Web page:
At least one out of every three women around the world has been beaten,
coerced into sex, or otherwise abused in her lifetime — with the abuser
usually someone known to her. Violence against women and girls is a
universal problem of epidemic proportions. Perhaps the most pervasive
human rights violation that we know today, it devastates lives,
fractures communities, and stalls development.
- United Nations Development Fund for Women
Today is the International Day for the Elimination of Violence Against Women. Declared such by the UN General Assembly in 1999, today (November 25) is a day on which the UN, "Invites, as appropriate, Governments, the relevant agencies, bodies, funds and programmes of the United Nations system, and other international organizations and non-governmental organizations, to organize on that day activities designed to raise public awareness of the problem of violence against women."
November 25 was chosen as the designated day to recognize the myriad issues stemming from the fact that women continue to be victims of oppression and violence on a global scale (perhaps we need more than one day to think on this?) because it marks the he date of the brutal 1961 assassination of the three Mirabal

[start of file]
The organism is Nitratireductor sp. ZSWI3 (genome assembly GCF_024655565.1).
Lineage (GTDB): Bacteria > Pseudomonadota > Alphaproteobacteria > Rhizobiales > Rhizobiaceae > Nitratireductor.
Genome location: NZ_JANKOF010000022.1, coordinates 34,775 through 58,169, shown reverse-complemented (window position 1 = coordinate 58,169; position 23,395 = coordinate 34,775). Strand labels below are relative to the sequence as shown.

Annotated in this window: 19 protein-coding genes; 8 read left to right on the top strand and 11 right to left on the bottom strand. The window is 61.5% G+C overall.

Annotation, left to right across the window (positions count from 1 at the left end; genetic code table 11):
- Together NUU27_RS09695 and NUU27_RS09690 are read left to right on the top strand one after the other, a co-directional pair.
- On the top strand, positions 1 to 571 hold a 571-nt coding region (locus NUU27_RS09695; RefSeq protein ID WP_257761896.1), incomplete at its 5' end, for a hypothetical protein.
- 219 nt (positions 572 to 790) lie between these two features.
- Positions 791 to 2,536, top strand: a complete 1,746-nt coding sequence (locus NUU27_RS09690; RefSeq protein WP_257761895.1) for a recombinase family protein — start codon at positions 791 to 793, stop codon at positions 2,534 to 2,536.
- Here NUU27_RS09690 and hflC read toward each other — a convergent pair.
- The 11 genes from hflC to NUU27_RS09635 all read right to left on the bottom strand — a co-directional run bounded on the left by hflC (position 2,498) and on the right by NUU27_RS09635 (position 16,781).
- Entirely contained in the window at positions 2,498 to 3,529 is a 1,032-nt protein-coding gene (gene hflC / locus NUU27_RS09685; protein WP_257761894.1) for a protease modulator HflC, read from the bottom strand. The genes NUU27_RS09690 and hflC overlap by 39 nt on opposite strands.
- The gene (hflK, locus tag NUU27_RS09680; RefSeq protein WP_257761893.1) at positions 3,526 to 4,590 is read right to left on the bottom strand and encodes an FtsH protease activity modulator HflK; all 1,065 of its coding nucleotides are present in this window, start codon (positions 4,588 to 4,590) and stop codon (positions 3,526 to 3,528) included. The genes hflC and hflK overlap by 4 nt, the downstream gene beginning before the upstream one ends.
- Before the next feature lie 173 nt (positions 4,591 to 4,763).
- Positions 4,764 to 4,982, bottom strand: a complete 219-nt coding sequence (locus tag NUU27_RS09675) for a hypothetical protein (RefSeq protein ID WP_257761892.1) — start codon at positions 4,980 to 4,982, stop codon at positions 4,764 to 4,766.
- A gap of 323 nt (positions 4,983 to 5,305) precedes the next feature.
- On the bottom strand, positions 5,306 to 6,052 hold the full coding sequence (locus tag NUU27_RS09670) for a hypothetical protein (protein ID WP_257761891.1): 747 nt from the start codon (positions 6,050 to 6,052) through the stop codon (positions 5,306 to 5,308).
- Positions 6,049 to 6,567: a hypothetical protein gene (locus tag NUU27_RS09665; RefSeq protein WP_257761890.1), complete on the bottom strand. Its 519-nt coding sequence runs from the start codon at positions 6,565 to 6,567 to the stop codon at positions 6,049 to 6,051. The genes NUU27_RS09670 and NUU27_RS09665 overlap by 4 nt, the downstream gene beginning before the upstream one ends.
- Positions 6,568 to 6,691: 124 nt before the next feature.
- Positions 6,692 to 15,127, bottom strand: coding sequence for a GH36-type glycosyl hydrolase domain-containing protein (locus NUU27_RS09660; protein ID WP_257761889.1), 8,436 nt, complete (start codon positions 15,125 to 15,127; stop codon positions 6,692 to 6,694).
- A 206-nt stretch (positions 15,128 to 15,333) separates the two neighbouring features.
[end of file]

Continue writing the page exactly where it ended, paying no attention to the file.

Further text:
sisters, political activists in the Dominican Republic, on orders of
Dominican ruler Rafael Trujillo.
Here is a list of some links I found with great information on this topic, the importance of which cannot be overstated. Please include your own links in the comments section so that we can all spread the word.
- Today's episode of the BBC's World Have Your Say, entitled "Why are women still under attack?"
- The UN Resolution declaring today International Day for the Elimination of Violence Against Women (this is way more interesting than it sounds like it might be)
- The official UN homepage for issues of violence against women
- The UNFPA Ending Gender-based Violence site
- V-day, a great information site on violence against women
- The feminist.com anti-violence resource guide
While it is great that the UN has designated this day to recognize the severity of this issue, I am also interested to hear your thoughts. Is one day enough? Does an awareness campaign like this have much of an effect on the problems themselves? If not, what do you suggest?